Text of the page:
Kelly, Sinema Announce Over $11 Million Investment in Arizona Water Conservation & Efficiency Projects from Bipartisan Infrastructure Law
Infrastructure Investment and Jobs law led by Sinema and shaped by Kelly provides $11.4 million in WaterSMART grants for conservation and efficiency projects across Arizona
$11.4 million in WaterSMART grants will be invested in five Arizona water conservation and efficiency projects from the bipartisan Infrastructure Investment and Jobs law led by Senator Kyrsten Sinema and shaped by Senator Mark Kelly.
Sinema and Kelly’s bipartisan infrastructure law increased funding for the WaterSMART program by $400 million to help strengthen Arizona’s water reliability and secure the entire West’s water future.
“From upgrading aging water infrastructure to equipping communities with state-of-the-art water management technology, our Bipartisan Infrastructure Law is providing the resources Arizona needs to combat this historic drought and secure our water future,” said Senator Kelly.
“As the entire American West faces record drought conditions, our bipartisan infrastructure law invests directly in our long-term water security. We’re proud to deliver these solutions to help communities across our state improve water efficiency,” said Sinema, co-author and lead negotiator of the bipartisan infrastructure law.
With a focus on growing concern for drought conditions in Western states like Arizona, Sinema and Kelly increased funding for WaterSMART grants in their bipartisan infrastructure law. Breakdown of Arizona WaterSMART projects funded by Sinema and Kelly’s law:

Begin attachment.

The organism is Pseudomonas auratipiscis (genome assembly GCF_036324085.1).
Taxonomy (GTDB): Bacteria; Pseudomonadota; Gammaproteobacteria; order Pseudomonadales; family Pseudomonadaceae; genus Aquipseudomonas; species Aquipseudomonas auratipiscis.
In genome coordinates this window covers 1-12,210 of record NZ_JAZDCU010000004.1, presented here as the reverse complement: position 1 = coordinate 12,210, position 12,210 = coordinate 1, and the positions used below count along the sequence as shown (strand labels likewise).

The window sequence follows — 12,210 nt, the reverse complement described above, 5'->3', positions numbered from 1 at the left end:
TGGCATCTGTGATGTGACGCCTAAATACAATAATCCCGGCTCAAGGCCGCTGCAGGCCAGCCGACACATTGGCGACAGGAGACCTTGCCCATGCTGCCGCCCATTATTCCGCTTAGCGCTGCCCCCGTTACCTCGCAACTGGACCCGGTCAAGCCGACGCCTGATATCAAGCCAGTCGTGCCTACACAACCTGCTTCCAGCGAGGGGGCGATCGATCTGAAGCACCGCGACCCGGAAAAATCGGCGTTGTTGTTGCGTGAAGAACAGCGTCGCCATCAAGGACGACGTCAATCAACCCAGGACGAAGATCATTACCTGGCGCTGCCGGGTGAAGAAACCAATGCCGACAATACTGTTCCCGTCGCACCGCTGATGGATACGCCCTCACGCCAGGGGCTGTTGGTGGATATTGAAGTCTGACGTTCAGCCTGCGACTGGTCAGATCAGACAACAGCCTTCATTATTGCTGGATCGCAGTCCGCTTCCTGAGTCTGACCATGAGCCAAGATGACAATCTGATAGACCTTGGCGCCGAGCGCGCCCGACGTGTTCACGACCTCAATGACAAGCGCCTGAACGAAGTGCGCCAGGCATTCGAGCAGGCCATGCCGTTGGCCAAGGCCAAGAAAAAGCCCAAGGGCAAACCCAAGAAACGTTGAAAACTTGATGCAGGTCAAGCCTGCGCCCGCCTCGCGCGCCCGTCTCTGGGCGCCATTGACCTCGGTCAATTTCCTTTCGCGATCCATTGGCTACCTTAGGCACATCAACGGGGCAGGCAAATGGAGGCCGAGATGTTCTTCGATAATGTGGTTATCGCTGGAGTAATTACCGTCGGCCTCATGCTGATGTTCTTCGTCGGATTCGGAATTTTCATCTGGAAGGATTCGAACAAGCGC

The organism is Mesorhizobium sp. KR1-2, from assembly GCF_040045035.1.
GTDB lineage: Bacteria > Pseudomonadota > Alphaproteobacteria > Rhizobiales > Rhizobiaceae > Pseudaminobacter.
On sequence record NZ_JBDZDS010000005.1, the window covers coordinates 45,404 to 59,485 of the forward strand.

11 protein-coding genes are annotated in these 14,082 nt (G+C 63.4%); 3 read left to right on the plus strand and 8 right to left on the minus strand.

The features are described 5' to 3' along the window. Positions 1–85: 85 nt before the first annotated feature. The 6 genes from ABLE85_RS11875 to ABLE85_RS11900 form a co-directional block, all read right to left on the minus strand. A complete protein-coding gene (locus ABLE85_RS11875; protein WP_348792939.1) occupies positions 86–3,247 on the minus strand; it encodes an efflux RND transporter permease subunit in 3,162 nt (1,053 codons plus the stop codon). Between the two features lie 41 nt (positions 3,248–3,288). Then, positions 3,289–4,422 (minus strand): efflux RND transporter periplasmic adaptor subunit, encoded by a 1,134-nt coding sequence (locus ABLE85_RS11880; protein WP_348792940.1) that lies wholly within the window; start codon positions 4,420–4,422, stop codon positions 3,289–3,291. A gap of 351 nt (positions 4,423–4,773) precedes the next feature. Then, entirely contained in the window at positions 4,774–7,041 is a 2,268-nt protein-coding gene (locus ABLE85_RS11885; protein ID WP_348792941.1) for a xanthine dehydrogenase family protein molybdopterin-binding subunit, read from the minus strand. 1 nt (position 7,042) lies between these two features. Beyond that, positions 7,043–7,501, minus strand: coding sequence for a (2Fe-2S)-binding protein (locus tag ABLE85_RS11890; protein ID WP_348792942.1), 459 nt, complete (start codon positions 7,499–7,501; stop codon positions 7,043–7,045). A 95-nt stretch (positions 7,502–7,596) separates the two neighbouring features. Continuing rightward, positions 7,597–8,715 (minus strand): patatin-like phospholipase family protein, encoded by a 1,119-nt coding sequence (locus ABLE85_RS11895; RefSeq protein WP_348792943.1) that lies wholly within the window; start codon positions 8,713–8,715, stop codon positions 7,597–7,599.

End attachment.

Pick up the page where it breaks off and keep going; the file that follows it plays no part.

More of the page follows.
|Project Name / Location:||Funding Amount:||Description:|
|Buckeye Water Conservation and Drainage District, Diversion Intake Structure Modernization & Canal Energy System Project||$5 Million||The Buckeye Water Conservation and Drainage District, located near Phoenix, will modernize the existing concrete diversion intake structure on the Gila River, convert 600 feet of the earthen Main Canal to concrete, and install a Canal Energy System, which includes an 876-kilowatt solar array over the Main Canal and in-line micro hydrokinetic turbines. The district will also install a new sluice structure, flow control, and a Supervisory Control and Data Acquisition system. In addition, the project includes the construction of a regulating reservoir to capture winter flows in the Gila River and allow for reduced groundwater pumping during the growing season. The project is expected to result in annual water savings of 16,639 acre-feet, which is currently lost to evaporation, seepage, operational spills, and over-deliveries. Conserved water will remain in the Gila River for longer periods, increasing the reliability of the water supply for nearby communities, ecological benefits, and agricultural purposes.|
|Metropolitan Domestic Water Improvement District, Metro Main Automated Metering Infrastructure Project||$2 Million||The Metropolitan Domestic Water Improvement District, located near Tucson, will replace 11,234 existing meters for residential, commercial, and irrigation customers with advanced metering infrastructure meters, install electronic endpoints, and install a network of communication equipment. By providing real-time data to customers, the project is expected to result in annual water savings of 1,119 acre-feet, currently lost to leaks. The project will reduce the need for groundwater pumping and Colorado River water.|